Prep’s John Reid Is Player Of The Year
By Joseph Santoliquito
Philadelphia, PA (CBS)—John Reid was a maroon blur that seemingly came from nowhere. Neshaminy speedster D’Andre Pollard thought he had a clear path to the end zone for a 21-yard touchdown in the PIAA Class AAAA state semifinals. Or so it looked.
That’s when the blur caught Pollard from behind—saving a TD and eventually creating one, when Shawn Harris took a fumble 95 yards for a touchdown the following play.
Reid had that habit of changing the course of games. In the state semifinal alone, the St. Joseph’s Prep 5-foot-10, 180-pound junior two-way star had an interception, a touchdown-saving tackle that would have given Neshaminy the lead, caught a 50-yard pass that led to one touchdown and drew an interference call that resulted in another TD.
He was the most impactful player on the field this past season and it’s why Reid is the Player of the Year in Southeastern Pennsylvania.
Playing a more active role this year on offense, Reid led the Hawks with a team-high 41 receptions for 698 yards, another team high (according to TedSilary.com). He scored three different ways, with a team-high eight touchdown receptions, a pick-six and three rushing touchdowns.
He influenced almost every play for PIAA Class AAAA state champion St. Joe’s Prep.
What’s even more amazing is Reid got stronger as the season progressed. Hawks’ coach Gabe Infante relied quite heavily on Reid’s versatility, attention to detail and explosive speed. He never came off the field, except for special teams. He frequently cramped up in the beginning of the season as his body adjusted to the demand. He overcame, he adjusted.
Infante one time mentioned to Reid he didn’t like the way he caught the ball. The next day, Reid was at Prep snaring pass after pass off a Jugs machine.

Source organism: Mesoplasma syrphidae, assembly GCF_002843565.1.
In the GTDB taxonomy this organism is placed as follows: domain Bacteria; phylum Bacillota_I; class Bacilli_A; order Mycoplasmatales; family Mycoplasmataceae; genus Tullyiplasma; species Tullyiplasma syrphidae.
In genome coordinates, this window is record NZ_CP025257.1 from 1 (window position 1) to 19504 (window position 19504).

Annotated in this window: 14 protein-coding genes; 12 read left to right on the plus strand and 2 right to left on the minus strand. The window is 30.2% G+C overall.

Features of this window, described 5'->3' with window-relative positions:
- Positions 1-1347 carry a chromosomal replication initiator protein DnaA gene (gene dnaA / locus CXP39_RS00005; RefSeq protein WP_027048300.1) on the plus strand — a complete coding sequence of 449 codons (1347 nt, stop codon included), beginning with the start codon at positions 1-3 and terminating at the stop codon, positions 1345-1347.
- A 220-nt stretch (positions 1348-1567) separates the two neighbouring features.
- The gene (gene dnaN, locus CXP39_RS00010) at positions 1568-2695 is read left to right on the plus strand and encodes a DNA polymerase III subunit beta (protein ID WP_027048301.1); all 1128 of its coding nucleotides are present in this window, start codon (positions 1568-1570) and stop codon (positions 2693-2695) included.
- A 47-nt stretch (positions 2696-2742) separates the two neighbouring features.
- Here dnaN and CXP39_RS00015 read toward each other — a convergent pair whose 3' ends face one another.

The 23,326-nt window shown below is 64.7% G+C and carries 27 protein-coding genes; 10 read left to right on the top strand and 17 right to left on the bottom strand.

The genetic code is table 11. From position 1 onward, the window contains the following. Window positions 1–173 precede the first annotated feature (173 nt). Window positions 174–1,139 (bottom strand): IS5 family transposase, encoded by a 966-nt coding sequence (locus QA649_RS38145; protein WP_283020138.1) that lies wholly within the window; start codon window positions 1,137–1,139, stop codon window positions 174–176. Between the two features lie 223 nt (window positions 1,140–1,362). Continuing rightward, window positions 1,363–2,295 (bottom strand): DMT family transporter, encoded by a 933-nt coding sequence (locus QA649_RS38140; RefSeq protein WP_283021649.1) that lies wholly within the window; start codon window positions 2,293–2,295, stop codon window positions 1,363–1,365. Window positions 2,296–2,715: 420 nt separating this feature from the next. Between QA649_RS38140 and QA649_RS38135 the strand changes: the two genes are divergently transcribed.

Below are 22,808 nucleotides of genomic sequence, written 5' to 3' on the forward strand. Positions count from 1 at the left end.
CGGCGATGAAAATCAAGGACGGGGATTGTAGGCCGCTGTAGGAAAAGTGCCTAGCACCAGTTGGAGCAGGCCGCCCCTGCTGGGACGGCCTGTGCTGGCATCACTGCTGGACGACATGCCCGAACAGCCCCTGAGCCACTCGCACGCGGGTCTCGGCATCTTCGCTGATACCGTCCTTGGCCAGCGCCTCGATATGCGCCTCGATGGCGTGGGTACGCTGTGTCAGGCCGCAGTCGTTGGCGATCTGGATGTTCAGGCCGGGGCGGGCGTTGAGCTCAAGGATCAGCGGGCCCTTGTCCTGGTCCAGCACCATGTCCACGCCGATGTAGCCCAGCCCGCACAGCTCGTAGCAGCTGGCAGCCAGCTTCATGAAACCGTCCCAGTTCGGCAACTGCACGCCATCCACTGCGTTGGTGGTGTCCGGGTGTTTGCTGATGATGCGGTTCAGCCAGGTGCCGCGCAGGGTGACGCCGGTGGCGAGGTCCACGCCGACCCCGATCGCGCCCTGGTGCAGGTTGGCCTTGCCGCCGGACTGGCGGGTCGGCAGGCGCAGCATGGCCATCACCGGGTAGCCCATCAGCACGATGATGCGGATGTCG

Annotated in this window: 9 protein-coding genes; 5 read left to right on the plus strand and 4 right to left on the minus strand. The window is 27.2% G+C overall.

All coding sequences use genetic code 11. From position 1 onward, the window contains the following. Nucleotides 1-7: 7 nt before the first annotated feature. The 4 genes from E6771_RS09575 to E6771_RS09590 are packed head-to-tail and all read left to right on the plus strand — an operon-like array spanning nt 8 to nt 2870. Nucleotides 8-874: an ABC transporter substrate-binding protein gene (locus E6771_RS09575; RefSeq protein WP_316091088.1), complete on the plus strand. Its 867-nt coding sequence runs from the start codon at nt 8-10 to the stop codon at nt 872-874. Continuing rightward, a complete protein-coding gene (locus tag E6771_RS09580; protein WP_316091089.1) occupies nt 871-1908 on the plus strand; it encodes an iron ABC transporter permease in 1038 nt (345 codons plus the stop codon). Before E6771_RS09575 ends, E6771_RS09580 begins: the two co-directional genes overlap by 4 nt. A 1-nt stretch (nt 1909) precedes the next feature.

“A lot of training and hard work goes into everything I do,” Reid said. “You either get better, or you get worse. I worked on route releases, on eye discipline in coverage. And I think my film study has improved tremendously.”
“That’s John, anything he could do to help us win,” Infante said. “He’s matured exponentially. John has always been more mature than his age. He’s really grown leaps and bounds over the past year. What we’ve been through has accelerated that process even more. It forces you to grow. Going into the year, we placed John in roles he wasn’t necessarily comfort with. We had needs in certain spots, and John being John, he did everything he had to do to be sufficient in his new roles. He worked extremely hard in working on being an outside receiving threat. We always knew he was tremendous player on defense.”
Reid is going to be able to pick his school. Alabama, Penn State, Georgia and LSU are very high on his list, among many others. And two days after the Hawks won their first state title in school history, Reid was already looking ahead. One other thing, Reid talks in plurals—like “we,” “us” and “our.” It’s rarely, if ever, “I.”
“I know we have to attack this offseason with more intensity because we all have bull’s eyes on our backs,” said Reid, who began the season at safety and switched to his more natural position as a cornerback. “We all are going to need to take it a higher notch. We always trained as champions; never satisfied and we’re going to always fight complacency. Coach Infante will not allow that at all.”
Joseph Santoliquito is a contributing sports blogger for CBS Philly.